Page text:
by Tenzin Choedon
The question has been raised time and again with no conclusive answers. The official mouthpiece of China (Xinhua) reported in September 2000 that Gedhun Choekyi Nyima, born on April 25, 1989 and his family had been provided with a quiet living environment that enables them to avoid outside interference. The Chinese state media said that he was attending elementary school.
The Dalai Lama in May 1995 recognized Nyima, then six-years old, as the reincarnation of the former Panchen Lama, who had passed away in 1989. On May 17, 1995, the six year-old boy and his parents disappeared from their home, reportedly taken into Chinese police custody for their protection. Since then, there have been conflicting reports about the whereabouts of Gedhun Choekyi Nyima and his parents.
One reason why the Panchen Lama is so crucial to the Tibetan Buddhism-- and in Sino-Tibetan relations -- is the fact that he is the approving authority the next reincarnation of the Dalai Lama. "According to Tibetan tradition, the confirmation of either the Dalai or the Panchen must be mutually recognized," the 10th Panchen Lama was quoted as saying by the official Chinese press.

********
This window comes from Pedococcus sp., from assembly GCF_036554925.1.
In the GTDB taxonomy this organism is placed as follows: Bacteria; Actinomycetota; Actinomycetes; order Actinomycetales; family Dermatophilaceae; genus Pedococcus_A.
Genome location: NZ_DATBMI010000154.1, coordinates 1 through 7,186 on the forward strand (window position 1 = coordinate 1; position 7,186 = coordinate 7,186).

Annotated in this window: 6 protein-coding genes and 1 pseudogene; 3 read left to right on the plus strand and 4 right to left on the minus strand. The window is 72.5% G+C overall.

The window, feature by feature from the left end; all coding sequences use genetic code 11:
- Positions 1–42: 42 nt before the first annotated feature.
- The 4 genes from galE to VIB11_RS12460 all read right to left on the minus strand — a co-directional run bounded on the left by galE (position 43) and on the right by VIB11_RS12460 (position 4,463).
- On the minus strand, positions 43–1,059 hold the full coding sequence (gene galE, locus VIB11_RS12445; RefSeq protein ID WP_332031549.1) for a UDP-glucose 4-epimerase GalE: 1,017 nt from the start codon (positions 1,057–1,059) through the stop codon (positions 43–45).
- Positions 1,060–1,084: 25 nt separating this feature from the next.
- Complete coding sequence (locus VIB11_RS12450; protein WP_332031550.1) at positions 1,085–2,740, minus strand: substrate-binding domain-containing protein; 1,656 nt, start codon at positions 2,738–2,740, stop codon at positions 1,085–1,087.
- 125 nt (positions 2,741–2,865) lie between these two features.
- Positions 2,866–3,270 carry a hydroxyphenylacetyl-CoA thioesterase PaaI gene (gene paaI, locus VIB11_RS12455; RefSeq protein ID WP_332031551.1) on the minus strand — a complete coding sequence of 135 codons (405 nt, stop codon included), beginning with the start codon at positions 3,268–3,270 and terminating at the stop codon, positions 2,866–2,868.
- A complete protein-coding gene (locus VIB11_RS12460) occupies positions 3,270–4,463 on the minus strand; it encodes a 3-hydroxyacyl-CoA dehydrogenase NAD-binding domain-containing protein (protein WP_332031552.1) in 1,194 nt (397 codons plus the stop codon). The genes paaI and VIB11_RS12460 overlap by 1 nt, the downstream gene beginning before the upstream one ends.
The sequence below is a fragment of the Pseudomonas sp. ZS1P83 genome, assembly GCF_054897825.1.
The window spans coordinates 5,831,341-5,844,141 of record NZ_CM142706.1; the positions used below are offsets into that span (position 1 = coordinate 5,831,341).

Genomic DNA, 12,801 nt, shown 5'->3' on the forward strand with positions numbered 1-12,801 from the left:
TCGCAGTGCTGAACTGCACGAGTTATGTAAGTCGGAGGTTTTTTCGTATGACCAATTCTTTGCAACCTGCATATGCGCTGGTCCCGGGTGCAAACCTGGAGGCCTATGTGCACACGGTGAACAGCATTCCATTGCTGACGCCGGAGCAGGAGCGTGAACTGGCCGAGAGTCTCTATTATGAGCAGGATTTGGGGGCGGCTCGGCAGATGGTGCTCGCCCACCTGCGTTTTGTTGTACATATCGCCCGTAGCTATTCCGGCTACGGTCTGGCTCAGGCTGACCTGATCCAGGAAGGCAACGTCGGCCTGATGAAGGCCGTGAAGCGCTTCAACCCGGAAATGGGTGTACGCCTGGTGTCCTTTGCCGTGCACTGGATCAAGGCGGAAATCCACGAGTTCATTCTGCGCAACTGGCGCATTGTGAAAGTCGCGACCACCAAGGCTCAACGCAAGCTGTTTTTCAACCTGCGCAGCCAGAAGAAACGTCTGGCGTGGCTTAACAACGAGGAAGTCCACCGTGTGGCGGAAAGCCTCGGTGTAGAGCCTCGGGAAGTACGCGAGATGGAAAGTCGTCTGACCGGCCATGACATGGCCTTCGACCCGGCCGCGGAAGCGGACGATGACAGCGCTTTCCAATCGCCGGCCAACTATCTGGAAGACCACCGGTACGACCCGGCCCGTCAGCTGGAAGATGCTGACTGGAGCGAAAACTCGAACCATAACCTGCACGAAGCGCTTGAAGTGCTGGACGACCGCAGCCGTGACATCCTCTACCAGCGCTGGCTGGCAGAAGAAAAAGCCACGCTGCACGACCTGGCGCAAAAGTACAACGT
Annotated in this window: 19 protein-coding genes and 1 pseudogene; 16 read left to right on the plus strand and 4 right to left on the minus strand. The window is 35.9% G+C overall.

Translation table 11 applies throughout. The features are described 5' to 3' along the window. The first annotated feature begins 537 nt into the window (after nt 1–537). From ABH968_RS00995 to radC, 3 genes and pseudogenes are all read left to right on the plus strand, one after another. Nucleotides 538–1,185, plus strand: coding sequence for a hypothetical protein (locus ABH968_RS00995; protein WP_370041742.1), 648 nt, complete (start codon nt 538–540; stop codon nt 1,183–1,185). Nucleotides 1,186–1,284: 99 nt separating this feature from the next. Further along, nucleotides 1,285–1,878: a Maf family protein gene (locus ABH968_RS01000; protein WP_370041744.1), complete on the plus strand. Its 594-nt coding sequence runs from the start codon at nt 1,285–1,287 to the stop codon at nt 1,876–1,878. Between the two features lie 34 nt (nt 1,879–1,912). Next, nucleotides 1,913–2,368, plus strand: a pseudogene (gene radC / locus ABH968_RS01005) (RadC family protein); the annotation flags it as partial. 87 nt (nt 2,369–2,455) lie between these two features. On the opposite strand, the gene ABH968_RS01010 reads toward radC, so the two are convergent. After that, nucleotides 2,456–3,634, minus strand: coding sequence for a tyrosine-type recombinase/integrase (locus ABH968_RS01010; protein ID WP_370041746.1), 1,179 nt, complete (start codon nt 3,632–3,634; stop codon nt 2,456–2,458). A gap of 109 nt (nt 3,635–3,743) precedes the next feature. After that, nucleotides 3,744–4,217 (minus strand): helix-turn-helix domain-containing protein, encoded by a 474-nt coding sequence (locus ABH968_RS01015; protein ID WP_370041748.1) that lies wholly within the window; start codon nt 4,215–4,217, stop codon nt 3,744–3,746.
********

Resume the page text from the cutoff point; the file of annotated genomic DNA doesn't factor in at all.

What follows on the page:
The title of 'Panchen Lama' or 'Panchen Rinpoche,' meaning 'Great Scholarly Lama,' has been given to successive abbots of the Tashilhunpo Monastery in Shigatse.
In the 15th Century, the 1st Dalai Lama established a vibrant monastery called Tashi Lhunpo in the Tibetan city of Shigatse, just west of the capital city of Lhasa. Two hundred years later, when the 5th Dalai Lama was a young boy, the abbot of Tashi Lhunpo Monastery guided his spiritual upbringing as a Buddhist monk and scholar. History says that when the abbot died, the Dalai Lama dedicated the Monastery to his late teacher declaring that he would reincarnate again and again, and that each successor would be known as the holder of the Panchen Lama - or "Great Scholar" -- lineage. For generations, the Panchen Lama and the Dalai Lama maintained their unique teacher-disciple relationship of the elder mentoring the younger.
On April 25, 2008 the boy who was for a long time regarded as the world’s youngest political prisoner will turn 19. It is tragic that as Tibetans mark the thirteenth year of the Panchen Lama's disappearance, so little has changed.
The Panchen Lama has now been missing for 13 years. The only known photo of him was taken in 1995 at the age of six. Despite repeated appeals to confirm his well-being, no international agency or human rights organization has been granted contact with Gedhun Choekyi Nyima or his family. To date, their well-being and whereabouts remain an unsolved mystery.